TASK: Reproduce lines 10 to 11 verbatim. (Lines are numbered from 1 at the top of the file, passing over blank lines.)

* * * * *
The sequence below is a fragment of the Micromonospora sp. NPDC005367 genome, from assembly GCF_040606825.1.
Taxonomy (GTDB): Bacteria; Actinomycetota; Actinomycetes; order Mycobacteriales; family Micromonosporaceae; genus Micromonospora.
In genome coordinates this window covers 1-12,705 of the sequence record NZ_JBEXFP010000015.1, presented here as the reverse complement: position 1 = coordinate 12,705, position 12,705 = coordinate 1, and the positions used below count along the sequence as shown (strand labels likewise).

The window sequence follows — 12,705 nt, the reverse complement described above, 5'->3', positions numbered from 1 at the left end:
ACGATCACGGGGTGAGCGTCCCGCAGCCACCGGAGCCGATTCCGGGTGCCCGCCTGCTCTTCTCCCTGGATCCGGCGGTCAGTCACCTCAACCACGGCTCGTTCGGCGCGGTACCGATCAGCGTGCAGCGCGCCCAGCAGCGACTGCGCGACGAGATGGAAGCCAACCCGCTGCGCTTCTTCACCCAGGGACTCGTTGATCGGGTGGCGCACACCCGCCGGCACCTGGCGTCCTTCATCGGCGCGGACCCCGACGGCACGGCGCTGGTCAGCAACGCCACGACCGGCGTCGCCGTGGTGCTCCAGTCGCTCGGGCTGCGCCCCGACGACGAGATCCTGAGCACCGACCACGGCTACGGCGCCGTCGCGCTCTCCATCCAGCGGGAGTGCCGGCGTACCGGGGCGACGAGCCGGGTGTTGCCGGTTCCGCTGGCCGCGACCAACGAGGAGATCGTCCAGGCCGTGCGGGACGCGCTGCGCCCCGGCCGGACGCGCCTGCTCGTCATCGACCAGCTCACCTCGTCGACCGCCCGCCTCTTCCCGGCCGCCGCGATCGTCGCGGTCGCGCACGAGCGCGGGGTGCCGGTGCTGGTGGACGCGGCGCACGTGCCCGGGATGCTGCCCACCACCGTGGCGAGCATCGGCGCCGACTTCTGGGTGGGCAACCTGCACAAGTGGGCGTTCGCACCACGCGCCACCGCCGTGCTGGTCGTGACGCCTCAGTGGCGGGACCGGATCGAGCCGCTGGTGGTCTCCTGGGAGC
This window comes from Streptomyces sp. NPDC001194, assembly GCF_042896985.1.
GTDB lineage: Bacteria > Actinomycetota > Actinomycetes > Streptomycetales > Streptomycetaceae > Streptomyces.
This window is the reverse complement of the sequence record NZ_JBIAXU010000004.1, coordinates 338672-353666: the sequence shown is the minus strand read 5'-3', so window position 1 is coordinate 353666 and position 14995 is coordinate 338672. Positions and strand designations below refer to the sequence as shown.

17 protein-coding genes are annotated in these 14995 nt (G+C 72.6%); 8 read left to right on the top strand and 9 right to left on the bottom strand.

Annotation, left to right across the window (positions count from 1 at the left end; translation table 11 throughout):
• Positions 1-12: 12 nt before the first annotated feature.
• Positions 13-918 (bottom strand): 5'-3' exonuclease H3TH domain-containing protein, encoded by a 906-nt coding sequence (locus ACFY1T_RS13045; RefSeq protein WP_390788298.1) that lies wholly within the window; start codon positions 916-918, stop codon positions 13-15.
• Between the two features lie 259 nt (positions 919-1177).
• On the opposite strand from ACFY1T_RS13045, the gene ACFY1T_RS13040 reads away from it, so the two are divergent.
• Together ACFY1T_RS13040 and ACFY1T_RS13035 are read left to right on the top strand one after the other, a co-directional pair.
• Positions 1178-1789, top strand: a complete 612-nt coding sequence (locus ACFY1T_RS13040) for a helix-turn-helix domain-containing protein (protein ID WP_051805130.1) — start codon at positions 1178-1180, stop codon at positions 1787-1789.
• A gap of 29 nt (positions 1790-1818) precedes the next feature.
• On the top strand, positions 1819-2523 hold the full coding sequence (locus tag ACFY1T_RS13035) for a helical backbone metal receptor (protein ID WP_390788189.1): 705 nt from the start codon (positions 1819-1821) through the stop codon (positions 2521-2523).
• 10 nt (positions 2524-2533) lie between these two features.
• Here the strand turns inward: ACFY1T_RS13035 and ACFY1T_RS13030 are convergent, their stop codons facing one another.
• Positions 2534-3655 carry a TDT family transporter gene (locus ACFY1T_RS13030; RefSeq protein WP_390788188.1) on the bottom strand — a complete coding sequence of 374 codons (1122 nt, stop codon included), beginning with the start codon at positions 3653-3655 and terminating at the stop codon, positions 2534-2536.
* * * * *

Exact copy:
Annotation, left to right across the window (positions count from 1 at the left end; translation table 11 throughout):
• Positions 1-12: 12 nt before the first annotated feature.